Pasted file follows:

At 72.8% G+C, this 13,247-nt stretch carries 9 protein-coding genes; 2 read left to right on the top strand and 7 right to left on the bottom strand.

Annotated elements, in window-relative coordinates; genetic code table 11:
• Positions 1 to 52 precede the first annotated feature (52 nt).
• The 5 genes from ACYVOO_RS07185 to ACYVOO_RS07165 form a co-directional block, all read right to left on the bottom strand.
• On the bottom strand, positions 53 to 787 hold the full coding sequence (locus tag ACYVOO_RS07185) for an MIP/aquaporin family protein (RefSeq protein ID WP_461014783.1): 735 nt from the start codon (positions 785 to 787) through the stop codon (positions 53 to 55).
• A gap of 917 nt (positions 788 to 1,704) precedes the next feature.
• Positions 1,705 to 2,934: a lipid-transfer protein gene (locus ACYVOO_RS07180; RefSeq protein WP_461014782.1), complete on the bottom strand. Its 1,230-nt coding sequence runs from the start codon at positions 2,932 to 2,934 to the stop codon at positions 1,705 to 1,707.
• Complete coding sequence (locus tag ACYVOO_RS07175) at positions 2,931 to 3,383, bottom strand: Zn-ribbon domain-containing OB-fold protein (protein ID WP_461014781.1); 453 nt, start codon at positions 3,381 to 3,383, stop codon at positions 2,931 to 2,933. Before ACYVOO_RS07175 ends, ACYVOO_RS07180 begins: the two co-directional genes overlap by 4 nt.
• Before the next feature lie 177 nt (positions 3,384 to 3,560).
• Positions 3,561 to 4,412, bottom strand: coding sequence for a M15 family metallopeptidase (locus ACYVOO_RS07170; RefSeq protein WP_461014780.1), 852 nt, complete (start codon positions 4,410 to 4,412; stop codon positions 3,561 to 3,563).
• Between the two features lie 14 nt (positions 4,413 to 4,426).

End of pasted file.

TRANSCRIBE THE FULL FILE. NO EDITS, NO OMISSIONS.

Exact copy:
At 72.8% G+C, this 13,247-nt stretch carries 9 protein-coding genes; 2 read left to right on the top strand and 7 right to left on the bottom strand.

Annotated elements, in window-relative coordinates; genetic code table 11:
• Positions 1 to 52 precede the first annotated feature (52 nt).
• The 5 genes from ACYVOO_RS07185 to ACYVOO_RS07165 form a co-directional block, all read right to left on the bottom strand.
• On the bottom strand, positions 53 to 787 hold the full coding sequence (locus tag ACYVOO_RS07185) for an MIP/aquaporin family protein (RefSeq protein ID WP_461014783.1): 735 nt from the start codon (positions 785 to 787) through the stop codon (positions 53 to 55).
• A gap of 917 nt (positions 788 to 1,704) precedes the next feature.
• Positions 1,705 to 2,934: a lipid-transfer protein gene (locus ACYVOO_RS07180; RefSeq protein WP_461014782.1), complete on the bottom strand. Its 1,230-nt coding sequence runs from the start codon at positions 2,932 to 2,934 to the stop codon at positions 1,705 to 1,707.
• Complete coding sequence (locus tag ACYVOO_RS07175) at positions 2,931 to 3,383, bottom strand: Zn-ribbon domain-containing OB-fold protein (protein ID WP_461014781.1); 453 nt, start codon at positions 3,381 to 3,383, stop codon at positions 2,931 to 2,933. Before ACYVOO_RS07175 ends, ACYVOO_RS07180 begins: the two co-directional genes overlap by 4 nt.
• Before the next feature lie 177 nt (positions 3,384 to 3,560).
• Positions 3,561 to 4,412, bottom strand: coding sequence for a M15 family metallopeptidase (locus ACYVOO_RS07170; RefSeq protein WP_461014780.1), 852 nt, complete (start codon positions 4,410 to 4,412; stop codon positions 3,561 to 3,563).
• Between the two features lie 14 nt (positions 4,413 to 4,426).